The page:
McMaster University

McMaster University

Faculty of
Health Sciences

MacMillan honoured by Centre of Excellence

Published: May 1 , 2007
Dr. Arthur Frank
Dr. Harriet MacMillan, a child psychiatrist and researcher at McMaster University.

Dr. Harriet MacMillan, a renowned child psychiatrist and researcher at McMaster University, has been named Researcher of the Year by the Centre of Excellence for Early Child Development (CEECD).

MacMillan holds the David R. (Dan) Offord Chair in Child Studies, and is a professor in the departments of pediatrics and psychiatry and behavioural neurosciences.

The CEECD, based at the University of Montreal, enables and promotes the dissemination of scientific knowledge on the social and emotional development of young children, and the policies and services that influence this development.

McMillan was honoured specifically for an important research study that examined the effectiveness of home visitation by public health nurses in preventing the recurrence of child physical abuse and neglect. While that study exposed the intervention as having no merit in preventing future abuse and neglect, it was cited as an important contribution to building the knowledge of how children grow and develop.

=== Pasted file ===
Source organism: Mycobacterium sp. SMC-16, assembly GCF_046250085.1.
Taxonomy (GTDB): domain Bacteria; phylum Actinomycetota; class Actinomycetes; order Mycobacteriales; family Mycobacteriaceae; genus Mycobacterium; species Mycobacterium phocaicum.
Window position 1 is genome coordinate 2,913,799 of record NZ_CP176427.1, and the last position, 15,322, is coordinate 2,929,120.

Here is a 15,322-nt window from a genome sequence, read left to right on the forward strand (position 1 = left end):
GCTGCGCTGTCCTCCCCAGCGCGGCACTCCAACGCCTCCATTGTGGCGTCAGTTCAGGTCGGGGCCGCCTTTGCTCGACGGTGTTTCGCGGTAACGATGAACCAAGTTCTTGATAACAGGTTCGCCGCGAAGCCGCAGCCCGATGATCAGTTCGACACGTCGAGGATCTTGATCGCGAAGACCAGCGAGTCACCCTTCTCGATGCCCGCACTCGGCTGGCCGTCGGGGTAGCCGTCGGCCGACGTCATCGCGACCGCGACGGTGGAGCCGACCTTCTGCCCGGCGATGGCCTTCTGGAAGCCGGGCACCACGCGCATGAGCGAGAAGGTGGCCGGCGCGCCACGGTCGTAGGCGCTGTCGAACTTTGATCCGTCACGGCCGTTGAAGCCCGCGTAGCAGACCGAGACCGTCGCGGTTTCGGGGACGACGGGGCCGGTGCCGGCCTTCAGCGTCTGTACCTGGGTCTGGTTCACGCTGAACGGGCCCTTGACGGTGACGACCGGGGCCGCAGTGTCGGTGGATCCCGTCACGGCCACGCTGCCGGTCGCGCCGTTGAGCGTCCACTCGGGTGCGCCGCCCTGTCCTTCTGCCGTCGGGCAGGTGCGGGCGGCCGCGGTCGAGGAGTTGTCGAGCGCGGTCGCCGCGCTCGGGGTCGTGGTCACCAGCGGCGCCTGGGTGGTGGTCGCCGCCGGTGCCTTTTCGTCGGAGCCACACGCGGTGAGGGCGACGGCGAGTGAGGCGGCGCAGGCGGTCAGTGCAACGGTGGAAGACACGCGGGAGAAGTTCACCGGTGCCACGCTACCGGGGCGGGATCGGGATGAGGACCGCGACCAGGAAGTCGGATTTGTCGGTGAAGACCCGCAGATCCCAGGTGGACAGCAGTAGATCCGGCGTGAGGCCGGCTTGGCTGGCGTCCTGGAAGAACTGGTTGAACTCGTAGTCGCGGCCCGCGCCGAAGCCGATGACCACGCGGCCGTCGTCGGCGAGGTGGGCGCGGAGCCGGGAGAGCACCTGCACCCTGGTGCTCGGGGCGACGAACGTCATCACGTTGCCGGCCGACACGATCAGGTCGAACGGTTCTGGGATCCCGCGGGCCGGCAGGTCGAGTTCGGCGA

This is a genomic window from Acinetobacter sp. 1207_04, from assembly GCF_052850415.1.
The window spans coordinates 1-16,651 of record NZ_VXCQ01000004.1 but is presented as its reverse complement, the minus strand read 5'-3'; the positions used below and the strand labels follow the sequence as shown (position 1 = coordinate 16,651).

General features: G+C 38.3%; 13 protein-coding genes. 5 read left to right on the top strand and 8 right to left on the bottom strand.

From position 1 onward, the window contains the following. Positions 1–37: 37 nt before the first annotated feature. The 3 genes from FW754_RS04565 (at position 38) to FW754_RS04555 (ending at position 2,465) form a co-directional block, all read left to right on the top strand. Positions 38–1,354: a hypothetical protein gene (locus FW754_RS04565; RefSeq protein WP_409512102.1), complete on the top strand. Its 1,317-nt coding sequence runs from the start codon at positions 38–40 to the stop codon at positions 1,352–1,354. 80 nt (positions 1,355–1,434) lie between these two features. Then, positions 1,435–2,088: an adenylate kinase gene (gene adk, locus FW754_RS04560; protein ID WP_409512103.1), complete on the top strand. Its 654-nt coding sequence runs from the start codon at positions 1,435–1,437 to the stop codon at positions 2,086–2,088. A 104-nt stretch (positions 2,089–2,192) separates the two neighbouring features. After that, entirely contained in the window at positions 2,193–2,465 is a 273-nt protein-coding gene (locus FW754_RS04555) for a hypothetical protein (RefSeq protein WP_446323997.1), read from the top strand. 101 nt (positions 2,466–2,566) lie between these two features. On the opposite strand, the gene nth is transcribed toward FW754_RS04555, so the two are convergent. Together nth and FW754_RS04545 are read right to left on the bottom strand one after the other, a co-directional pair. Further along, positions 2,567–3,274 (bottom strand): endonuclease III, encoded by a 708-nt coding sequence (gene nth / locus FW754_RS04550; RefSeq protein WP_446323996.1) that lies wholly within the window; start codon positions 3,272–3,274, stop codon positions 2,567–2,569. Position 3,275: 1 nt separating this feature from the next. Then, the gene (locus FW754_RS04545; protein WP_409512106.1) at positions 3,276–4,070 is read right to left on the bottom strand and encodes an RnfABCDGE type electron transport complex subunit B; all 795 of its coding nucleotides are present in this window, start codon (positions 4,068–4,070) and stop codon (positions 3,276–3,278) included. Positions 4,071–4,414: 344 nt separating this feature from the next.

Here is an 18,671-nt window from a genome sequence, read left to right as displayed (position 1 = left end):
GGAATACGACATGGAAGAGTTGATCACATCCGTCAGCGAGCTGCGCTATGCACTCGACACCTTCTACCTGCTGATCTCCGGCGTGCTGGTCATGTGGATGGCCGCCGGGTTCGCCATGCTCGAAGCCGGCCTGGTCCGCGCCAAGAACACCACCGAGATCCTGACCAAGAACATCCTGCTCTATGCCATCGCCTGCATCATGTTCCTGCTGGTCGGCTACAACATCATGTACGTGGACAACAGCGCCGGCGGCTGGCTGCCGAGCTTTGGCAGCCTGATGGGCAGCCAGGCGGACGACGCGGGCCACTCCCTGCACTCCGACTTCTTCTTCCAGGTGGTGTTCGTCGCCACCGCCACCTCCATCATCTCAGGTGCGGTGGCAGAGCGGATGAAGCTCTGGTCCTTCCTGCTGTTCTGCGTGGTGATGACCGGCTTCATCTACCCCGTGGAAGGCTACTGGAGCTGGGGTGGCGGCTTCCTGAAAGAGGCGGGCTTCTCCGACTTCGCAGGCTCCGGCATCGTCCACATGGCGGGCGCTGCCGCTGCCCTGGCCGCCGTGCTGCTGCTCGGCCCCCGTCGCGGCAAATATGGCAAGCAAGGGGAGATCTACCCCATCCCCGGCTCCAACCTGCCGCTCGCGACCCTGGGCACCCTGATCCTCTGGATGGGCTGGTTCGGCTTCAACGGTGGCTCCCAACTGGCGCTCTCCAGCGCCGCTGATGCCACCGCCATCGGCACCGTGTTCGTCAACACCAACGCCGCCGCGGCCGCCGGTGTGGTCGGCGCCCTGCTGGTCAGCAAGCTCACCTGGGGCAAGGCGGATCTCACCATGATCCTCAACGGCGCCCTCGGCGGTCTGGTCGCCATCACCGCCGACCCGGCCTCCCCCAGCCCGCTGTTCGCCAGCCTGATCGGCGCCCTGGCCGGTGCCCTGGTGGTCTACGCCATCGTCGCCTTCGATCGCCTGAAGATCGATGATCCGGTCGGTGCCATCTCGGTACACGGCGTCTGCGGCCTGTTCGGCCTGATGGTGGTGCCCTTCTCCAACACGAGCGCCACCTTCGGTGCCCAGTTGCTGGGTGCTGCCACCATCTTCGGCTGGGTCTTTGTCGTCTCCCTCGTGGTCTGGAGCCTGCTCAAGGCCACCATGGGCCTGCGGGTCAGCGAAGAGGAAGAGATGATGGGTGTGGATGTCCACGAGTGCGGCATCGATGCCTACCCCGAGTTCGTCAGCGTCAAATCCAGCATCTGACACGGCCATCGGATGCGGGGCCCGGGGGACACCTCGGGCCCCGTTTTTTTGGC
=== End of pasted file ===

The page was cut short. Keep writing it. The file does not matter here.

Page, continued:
The study was an intensive, two-year program during which public health nurses regularly visited families with a history of abuse. The visits continued for two years, and included family support, education and links to social services. The incidence of recurrence among the families who received these services was compared to that among families who received standard services from child protection agencies.

The results were reported in 2005. The Researcher of the Year Award also is for 2005, although it was only recently announced by the CEECD.

While the results of the study were disappointing to MacMillan, she looks past that to continue analysing what needs to be done in her field.

"More interventions need to be evaluated. More needs to be done to reduce the stressors on families, and support for at-risk families must be beefed up," she said in a profile that appeared in the CEECD bulletin.
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